Emergency service workers are tired of pulling people from car wrecks with mobile phones embedded in their bodies, WA Acting Premier Liza Harvey says.
“This is the reality of people using mobile phones while they are driving,” Ms Harvey said.
“I look at that sort of behaviour and hear about motorcyclists driving at excess speed, drunk drivers, people not wearing seatbelts, people using their phones, even not managing fatigue appropriately and they are losing their lives.”
According to WA Police, traffic officers frequently conduct operations that target mobile phone users across Perth, and it is common for them to fine up to 50 motorists in a two-and-a-half-hour period.
There have been four deaths on WA roads just four days into 2017 — it comes on the back of a six-year road toll high of 193 fatalities last year.
On Wednesday a 39-year-old man was charged with dangerous driving causing the death of a 23-year-old man was killed in a crash in Heathridge on Tuesday.
While it is too early to link any of the fatalities to mobile phone use, Ms Harvey said all of the fatalities were preventable.
“Every single road fatality this year, could have been prevented if people stick to the rules,” Ms Harvey said.
Ms Harvey said she held her breath, hoping that [she] “was not going to be the first on the scene for a head-on collision with kids involved,” after she was overtaken by a reckless driver.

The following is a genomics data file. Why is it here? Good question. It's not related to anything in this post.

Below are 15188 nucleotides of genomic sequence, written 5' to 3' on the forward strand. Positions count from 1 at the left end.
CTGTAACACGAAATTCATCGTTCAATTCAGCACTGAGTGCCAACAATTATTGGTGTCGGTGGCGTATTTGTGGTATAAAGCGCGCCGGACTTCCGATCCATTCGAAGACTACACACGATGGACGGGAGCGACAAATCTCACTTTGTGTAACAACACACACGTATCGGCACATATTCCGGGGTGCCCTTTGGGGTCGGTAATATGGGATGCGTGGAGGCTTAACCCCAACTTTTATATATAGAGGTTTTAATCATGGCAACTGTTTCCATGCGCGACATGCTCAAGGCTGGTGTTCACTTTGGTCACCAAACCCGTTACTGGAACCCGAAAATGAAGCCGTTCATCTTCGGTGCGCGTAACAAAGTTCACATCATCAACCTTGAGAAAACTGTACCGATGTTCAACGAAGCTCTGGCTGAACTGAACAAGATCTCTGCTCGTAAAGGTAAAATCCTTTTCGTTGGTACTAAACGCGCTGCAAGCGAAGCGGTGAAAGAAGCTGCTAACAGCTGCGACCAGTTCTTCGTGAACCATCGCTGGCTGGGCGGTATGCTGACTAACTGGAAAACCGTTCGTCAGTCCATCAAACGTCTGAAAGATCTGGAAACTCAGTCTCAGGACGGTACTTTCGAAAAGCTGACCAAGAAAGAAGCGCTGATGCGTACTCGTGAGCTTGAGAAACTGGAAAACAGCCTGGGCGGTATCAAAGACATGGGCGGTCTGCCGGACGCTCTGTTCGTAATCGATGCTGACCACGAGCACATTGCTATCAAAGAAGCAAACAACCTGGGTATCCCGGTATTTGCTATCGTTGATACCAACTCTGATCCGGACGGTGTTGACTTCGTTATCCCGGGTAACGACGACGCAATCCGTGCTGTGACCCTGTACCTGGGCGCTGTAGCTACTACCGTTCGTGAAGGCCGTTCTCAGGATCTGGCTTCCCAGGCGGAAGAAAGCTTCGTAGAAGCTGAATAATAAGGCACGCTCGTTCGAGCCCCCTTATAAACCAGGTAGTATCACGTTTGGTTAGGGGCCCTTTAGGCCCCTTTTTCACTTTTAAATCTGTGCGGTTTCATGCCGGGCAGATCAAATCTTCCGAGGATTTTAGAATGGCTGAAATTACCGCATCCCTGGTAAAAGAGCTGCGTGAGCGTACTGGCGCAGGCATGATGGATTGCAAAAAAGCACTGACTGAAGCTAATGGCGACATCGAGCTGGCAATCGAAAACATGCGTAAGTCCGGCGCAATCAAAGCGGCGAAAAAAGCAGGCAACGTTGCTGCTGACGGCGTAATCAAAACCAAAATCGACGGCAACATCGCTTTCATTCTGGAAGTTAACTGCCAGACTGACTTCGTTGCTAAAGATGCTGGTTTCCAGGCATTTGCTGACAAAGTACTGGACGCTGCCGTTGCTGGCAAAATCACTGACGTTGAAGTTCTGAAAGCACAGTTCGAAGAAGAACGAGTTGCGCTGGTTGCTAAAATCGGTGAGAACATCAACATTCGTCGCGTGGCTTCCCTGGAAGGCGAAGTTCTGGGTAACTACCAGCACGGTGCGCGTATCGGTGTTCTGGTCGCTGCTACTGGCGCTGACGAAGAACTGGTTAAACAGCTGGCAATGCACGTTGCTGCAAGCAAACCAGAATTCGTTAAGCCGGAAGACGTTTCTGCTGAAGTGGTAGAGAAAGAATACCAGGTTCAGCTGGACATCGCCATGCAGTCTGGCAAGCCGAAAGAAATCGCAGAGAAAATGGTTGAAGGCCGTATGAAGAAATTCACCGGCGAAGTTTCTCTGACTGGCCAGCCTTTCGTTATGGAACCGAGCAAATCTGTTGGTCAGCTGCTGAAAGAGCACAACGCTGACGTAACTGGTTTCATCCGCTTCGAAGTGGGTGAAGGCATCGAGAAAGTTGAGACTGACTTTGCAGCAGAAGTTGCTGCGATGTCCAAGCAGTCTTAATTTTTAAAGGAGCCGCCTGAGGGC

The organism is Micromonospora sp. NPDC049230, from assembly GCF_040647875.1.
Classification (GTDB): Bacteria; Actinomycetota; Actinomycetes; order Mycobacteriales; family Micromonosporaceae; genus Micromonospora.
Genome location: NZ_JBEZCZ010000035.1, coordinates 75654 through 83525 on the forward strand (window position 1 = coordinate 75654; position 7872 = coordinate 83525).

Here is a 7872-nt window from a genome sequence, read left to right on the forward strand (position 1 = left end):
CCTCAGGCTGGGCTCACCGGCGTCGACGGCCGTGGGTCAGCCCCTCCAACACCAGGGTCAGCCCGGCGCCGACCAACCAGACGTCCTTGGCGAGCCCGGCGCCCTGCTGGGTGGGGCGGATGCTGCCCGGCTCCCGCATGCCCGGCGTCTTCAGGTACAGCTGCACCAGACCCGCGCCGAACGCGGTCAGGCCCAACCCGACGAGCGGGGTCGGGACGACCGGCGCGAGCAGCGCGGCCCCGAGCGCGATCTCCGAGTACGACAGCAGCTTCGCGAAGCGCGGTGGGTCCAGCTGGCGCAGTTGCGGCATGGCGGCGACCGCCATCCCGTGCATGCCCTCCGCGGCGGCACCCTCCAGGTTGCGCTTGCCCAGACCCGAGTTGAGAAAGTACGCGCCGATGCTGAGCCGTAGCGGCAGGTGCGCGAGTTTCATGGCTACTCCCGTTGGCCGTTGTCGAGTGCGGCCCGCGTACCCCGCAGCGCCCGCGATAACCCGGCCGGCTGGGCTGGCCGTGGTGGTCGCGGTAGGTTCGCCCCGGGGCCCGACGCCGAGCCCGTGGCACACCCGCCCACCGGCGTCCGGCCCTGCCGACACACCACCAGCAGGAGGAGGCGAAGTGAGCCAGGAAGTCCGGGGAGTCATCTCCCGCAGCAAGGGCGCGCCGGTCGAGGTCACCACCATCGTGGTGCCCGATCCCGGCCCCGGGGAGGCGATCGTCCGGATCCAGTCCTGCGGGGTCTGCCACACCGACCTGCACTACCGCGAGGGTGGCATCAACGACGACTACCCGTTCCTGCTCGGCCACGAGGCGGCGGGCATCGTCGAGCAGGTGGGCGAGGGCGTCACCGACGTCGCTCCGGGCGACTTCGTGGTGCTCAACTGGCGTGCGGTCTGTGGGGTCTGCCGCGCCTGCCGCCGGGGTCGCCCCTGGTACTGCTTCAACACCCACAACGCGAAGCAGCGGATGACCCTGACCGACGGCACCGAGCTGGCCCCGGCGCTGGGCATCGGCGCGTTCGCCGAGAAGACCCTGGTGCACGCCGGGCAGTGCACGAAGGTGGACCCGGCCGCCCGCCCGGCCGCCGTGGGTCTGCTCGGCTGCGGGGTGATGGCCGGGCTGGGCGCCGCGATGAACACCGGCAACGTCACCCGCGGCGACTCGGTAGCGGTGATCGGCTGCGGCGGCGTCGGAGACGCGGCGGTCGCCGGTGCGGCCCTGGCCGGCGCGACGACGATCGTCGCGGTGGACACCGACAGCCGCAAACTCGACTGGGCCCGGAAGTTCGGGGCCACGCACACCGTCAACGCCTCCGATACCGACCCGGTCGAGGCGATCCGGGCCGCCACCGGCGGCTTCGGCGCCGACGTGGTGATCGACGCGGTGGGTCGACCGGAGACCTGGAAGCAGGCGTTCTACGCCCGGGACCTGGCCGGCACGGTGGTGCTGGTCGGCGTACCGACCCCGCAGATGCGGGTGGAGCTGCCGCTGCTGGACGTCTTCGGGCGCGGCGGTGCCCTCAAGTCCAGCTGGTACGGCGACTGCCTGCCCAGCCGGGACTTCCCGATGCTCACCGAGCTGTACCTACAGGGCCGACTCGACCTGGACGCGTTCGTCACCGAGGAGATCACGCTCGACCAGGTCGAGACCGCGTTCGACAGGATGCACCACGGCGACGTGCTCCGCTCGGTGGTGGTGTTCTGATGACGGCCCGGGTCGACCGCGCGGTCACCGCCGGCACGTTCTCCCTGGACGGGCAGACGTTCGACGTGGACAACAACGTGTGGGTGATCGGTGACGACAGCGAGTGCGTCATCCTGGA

“I’ve just driven down to Denmark, on the way back, on the Albany Highway at the turnoff to Cranbrook I was overtaken travelling at 110 kilometres per hour,” Ms Harvey said.
“I was overtaken by a Ford Forrester, double white lines, that overtook me with two toddler bikes on the back.
“I don’t know what is wrong with people when they’re making decisions like that.
“What we need though is drivers to take responsibility.”
Drivers ‘must change habits’ or more will die
Road safety commissioner Kim Papalia said the picture painted by the emergency service worker was “a shocking image … but a reality”.
“We have to change what has become habit in our community, an accepted habit,” Mr Papalia said.
“It’s just not acceptable, it [using phones] can wait.
“There’s no message that will be as important as your life or the life of other road users.”
Mr Papalia said it was hard to determine how many fatalities could be attributed to mobile phone use but it was a “significant factor”.
“What we do know is mobile phone use in vehicles is rising … it is more prevalent across the state,” Mr Papalia said.
“We need to break that habit, and we need to reinforce it through education and enforcement.”